What gives online courses a bad name?

Hello, my friend.

Inside this Sunday:

  • I’m reading about small giants.
  • I’m working on content, content, content.
  • I’m thinking about what you can teach others.

There is a school of online courses that promise to sell you your dream life.

They often contain words like “secret”, “exclusive”, and “VIP” and are ‘taught’ by men in crisp suits with french cuffs driving Lamborghinis.

And they don’t even pretend to care about your transformation.

By the way, if you’re one of my many subscribers in corporate training roles, you may be wondering what this has to do with you. To me, there is no difference between the marketing funnels, tripwires, and evergreen webinars of the “How to Make $10M” swindlers and the bells and whistles we sometimes put on training courses to encourage completion.

In both cases, the focus is fundamentally on the wrong thing.

The only focus should be a relentless one on student transformation.

I was running a Course Creator Q&A on Clubhouse last week and my session was right after this one.

The title of this room says it all.

I listened in for a bit until the cringe got too much to bear and it was time for mine.

Thanks to the audience of Erik Torenberg, we had over 300 people join and the energy was completely different. You could feel we were in an audio room of teachers. I had so many people preface their questions by thanking me and saying they felt like they’d found their tribe. More than a few called it serendipity.

There is a movement afoot, where thanks to the pandemic we are seeing new platforms built every day that make it easier to gather and learn online.

As these platforms enable more teachers to come online to share their expertise, we’re going to see more people focusing on student transformation, drowning out the drivel that marketing experts squeeze into their snake oil.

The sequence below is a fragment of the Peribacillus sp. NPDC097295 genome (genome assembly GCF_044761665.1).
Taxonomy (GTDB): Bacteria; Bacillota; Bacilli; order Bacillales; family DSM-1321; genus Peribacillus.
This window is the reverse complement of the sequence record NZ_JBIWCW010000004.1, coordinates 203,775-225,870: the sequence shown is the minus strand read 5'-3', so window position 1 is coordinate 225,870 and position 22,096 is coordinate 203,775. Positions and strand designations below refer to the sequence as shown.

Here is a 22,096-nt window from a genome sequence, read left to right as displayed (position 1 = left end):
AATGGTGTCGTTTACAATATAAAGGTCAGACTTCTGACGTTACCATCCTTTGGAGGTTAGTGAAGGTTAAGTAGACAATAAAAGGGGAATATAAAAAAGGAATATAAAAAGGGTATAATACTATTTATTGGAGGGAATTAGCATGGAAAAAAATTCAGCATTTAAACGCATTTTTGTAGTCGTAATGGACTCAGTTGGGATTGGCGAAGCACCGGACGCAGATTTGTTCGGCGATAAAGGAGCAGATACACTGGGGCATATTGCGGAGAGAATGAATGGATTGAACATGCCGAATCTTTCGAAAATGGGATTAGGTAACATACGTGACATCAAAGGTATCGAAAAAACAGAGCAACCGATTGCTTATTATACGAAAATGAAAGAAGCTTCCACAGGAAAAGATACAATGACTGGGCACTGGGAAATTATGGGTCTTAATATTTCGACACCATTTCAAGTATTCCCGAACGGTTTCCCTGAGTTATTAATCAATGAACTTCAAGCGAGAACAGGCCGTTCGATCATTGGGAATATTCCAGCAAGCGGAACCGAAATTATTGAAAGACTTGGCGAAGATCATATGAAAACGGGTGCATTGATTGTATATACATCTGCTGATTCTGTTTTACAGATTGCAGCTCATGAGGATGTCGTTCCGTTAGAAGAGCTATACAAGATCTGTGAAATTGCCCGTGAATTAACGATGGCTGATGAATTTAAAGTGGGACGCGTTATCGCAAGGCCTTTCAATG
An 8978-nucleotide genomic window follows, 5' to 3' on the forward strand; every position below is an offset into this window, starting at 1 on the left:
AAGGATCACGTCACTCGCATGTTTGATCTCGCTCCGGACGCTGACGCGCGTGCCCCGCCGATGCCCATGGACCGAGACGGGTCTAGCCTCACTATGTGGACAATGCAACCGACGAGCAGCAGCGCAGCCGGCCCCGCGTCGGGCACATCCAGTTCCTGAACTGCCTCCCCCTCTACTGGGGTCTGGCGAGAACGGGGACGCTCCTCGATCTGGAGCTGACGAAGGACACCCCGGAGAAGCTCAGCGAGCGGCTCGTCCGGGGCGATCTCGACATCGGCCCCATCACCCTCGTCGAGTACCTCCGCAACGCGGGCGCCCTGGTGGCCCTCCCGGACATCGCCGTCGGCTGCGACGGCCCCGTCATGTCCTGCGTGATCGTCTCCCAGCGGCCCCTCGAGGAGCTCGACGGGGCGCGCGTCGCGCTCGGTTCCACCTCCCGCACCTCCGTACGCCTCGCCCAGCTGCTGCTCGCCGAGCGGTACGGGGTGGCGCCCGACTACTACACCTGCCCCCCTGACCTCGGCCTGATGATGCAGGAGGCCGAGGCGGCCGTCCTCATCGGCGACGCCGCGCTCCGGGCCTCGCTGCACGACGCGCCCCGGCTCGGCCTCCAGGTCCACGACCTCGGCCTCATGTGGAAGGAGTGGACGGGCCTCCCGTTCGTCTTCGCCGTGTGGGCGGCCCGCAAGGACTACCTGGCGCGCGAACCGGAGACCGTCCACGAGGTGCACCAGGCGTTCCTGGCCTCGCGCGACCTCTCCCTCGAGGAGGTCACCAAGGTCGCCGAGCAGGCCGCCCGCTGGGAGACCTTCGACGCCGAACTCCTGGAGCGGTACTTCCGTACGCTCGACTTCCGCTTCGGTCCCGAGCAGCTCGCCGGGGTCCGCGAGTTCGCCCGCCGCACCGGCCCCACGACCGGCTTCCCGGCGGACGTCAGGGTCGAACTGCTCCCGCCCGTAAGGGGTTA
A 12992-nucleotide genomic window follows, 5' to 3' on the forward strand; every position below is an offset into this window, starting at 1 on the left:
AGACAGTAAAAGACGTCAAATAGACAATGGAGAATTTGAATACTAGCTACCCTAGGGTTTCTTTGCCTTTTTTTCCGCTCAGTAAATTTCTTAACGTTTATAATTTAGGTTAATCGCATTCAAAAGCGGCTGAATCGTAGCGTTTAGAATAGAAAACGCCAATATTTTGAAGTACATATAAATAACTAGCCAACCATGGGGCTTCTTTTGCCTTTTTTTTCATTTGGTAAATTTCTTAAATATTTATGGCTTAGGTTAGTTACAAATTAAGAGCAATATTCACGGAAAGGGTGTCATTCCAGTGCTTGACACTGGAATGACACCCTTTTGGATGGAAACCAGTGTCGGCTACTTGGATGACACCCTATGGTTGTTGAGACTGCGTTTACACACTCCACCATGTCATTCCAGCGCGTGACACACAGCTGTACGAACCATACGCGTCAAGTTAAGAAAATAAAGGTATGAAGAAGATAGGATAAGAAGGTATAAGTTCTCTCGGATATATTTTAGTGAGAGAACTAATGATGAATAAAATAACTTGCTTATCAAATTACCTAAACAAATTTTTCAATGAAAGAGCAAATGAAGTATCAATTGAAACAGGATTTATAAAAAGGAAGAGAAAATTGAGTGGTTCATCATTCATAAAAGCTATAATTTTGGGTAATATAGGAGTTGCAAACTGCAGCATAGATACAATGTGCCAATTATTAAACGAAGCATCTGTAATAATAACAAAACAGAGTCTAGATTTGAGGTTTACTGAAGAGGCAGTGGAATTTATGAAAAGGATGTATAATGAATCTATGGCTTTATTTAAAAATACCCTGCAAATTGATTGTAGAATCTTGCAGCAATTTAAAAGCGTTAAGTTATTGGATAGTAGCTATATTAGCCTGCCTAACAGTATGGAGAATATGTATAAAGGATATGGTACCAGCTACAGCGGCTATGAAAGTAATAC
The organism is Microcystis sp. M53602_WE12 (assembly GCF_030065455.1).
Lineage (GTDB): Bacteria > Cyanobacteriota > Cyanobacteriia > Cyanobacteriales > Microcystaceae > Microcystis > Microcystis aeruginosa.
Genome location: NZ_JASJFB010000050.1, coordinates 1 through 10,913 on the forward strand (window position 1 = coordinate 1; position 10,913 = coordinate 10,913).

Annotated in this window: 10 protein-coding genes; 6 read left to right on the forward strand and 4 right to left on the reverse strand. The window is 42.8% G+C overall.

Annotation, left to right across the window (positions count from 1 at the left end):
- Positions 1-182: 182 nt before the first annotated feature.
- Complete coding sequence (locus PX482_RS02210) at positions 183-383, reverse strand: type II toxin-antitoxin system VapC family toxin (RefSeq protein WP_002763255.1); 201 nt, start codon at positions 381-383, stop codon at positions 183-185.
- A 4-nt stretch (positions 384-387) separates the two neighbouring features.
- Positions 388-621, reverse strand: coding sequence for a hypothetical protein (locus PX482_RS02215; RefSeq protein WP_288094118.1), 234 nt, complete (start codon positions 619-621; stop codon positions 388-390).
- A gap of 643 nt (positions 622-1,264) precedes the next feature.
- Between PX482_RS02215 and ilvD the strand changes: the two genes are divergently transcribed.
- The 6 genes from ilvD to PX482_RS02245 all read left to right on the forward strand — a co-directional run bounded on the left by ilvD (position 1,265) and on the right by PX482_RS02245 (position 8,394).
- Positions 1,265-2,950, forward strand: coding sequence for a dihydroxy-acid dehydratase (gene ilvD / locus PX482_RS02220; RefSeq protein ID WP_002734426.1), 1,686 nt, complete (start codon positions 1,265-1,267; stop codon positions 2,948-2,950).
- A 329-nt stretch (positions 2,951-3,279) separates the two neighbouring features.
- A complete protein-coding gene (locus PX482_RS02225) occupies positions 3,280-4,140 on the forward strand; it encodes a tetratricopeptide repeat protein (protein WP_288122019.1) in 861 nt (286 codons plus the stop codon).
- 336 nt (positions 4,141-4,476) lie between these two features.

We’re going to see more Transformational Online Courses (TOCs) and I cannot wait.

See you in two weeks,


p.s. if you have an iPhone and want an invite to Clubhouse, let me know! I have a few more left.


Very happy that my friend Deepu’s article on how Peloton works was the top click from the last newsletter!


Small Giants

I recently finished up the excellent book, Small Giants, by Bo Burlingham, recommended to me by a reader, Steven Wilkinson. It’s a book about companies with soul. Big, profitable companies that somehow feel small. Companies that are totally in sync with their market, their people and the world around them.

I found it inspiring to reflect on the common traits these companies have and think about how to apply them to my companies. If you substitute “company” for any project you’re working on, be it in your family or at your job, the secret to success comes down to “caring for people in the totality of their lives.”

Here are nine takeaways I found most practical:

  1. Make people feel like you’re on their side
    • Danny Meyer describes it as having “an intense, nearly neurotic interest in seeing people have a good time”. Be a day maker.
  2. Get good at saying no
    • By the time you realize the project has become too big, you’re already out of your depth.
  3. Build community
    • Strong community rests on three pillars – integrity, professionalism, and direct human connection.
  4. Create a common language
    • Give things a name. Recently I’ve been giving talks about The 3 Ps of TOCs, and this creates a shared vocabulary for people who follow my work.